The theme for this month’s Twelve Loaves is “share whatever bread you’d like” so I chose cinnamon rolls. Cinnamon Rolls are comfort food at their finest. I try not to indulge in sweet rolls or sweet breads too often, but every once in awhile, it’s nice to treat yourself.
I had a project launch this past weekend so I made these cinnamon buns as my reward for having to work over the weekend. After focusing intently with my head down for several hours on Saturday, it was nice to take a break and enjoy one of these delicious sweet rolls.
Did you know? Sticky buns (also known as cinnamon rolls) are ancient foods that most likely originated in Northern Europe. These delicious buns definitely owe some of their heritage to English cooking and baking. According to Elizabeth David in English Bread and Yeast Cookery, the Chelsea bun was a “sugary, spicy, sticky, square that was coiled like a Swiss Roll”. She also states that these rolls are “a pretty hefty proposition.” Source: Food Timeline
These sweet rolls do not include any honey, currants or raisins so they don’t qualify as Chelsea Buns. However, they would definitely be considered a hefty proposition because they are made with a mixture of white bread flour and home-milled whole-wheat flour and they are plenty big. They are rolled out, spread with melted butter and sprinkled with a brown sugar/cinnamon mixture, then coiled, and sliced before the final proofing. Finally, they are baked to a golden brown perfection, and slathered with a cream cheese and powdered sugar frosting. Are you hungry yet?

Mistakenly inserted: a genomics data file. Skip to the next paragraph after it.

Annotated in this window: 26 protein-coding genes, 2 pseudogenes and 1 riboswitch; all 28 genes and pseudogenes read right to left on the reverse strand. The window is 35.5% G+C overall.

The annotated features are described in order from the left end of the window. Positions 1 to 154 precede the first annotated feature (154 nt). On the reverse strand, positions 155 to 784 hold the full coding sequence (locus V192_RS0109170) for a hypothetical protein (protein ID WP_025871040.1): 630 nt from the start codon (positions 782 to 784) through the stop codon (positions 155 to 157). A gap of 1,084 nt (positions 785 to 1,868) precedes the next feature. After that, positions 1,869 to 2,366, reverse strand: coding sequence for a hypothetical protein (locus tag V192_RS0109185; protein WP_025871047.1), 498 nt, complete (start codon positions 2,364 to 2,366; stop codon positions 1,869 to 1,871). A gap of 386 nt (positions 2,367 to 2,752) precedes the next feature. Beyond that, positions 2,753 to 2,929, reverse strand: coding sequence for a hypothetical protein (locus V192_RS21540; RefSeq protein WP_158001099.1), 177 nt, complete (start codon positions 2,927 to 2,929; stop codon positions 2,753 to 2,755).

Cinnamon Rolls with cream cheese frosting
Makes: 12 Large Rolls
Adapted from: Homemade Bread from the Editors of Hobby Farm Home Magazine
- 1 cup warm almond milk (105 – 115 degrees F.)
- 2 1/4 teaspoons (1 package) active dry yeast
- 1/2 cup raw sugar
- 2 eggs
- 1/3 cup butter, melted
- 1 teaspoon salt
- 3 1/2 cups bread flour, plus more for dusting
- 1 cup whole wheat flour
- 1/3 cup butter, softened
- 1/2 cup brown sugar, packed
- 1 1/2 tablespoons ground cinnamon
- 4 ounces cream cheese
- 2 tablespoons butter
- 1 1/2 cups powdered sugar
- 1 teaspoon vanilla
- 1 tablespoons almond milk
Lightly butter a 9x13 baking pan and set aside.
1) Mix the Dough
Mix the yeast and warm water in a small bowl and let it stand until it is foamy, about 10 minutes.
Combine the butter, eggs, sugar and salt in a large bowl, then add the yeast mixture and bread flour and mix until it is thoroughly combined and a dough starts to form.
2) Knead the Dough
Transfer the dough to a lightly floured surface and knead until it is soft and pliable, about 10 minutes.
3) Bulk Fermentation
Place the dough in a lightly greased bowl and turn to fully coat it with oil. Cover it with a kitchen towel or plastic wrap and place in the oven with the light on to proof for one hour, or until the dough doubles in volume.
4) Prepare the Filling
In a small bowl, combine the brown sugar and cinnamon and set aside.
5) Shape the Buns
Turn the dough out onto a lightly floured surface.
Roll the dough into a rectangle, about 16”x12”.
Spread the softened butter on the dough and sprinkle the cinnamon-sugar mixture over the top. As you can see, I had some clumps in my brown sugar. It didn’t matter once it was baked though.
Roll the dough up into a log lengthwise like a jelly roll.
Cut the log into 12 pieces, about 1 3/4 inches thick each. Place the buns in the buttered baking pan.
6) Proof the Buns
Cover the buns with a kitchen towel or plastic wrap and let them rise for 30 minutes or until they are nearly doubled in size. I think mine rose a bit too much.
7) Bake the Cinnamon Rolls
Preheat the oven to 350 degrees F. Bake the rolls for 20 to 25 minutes or until golden brown.
While the rolls are baking, make the frosting by combining the cream cheese, butter, powdered sugar, vanilla and milk in a medium bowl. Mix until smooth. I did this with my small Danish dough whisk, but if your cream cheese and butter aren’t soft enough, you might need to use a mixer for this part.
8) Frost and Enjoy the Buns
When the rolls are finished baking, spoon or spread the frosting over the tops and enjoy them warm. I used a knife for this part because the frosting is thick.
I made these Friday night and they tasted great warmed over on Saturday and for several days in a row. They have a great flavor and texture.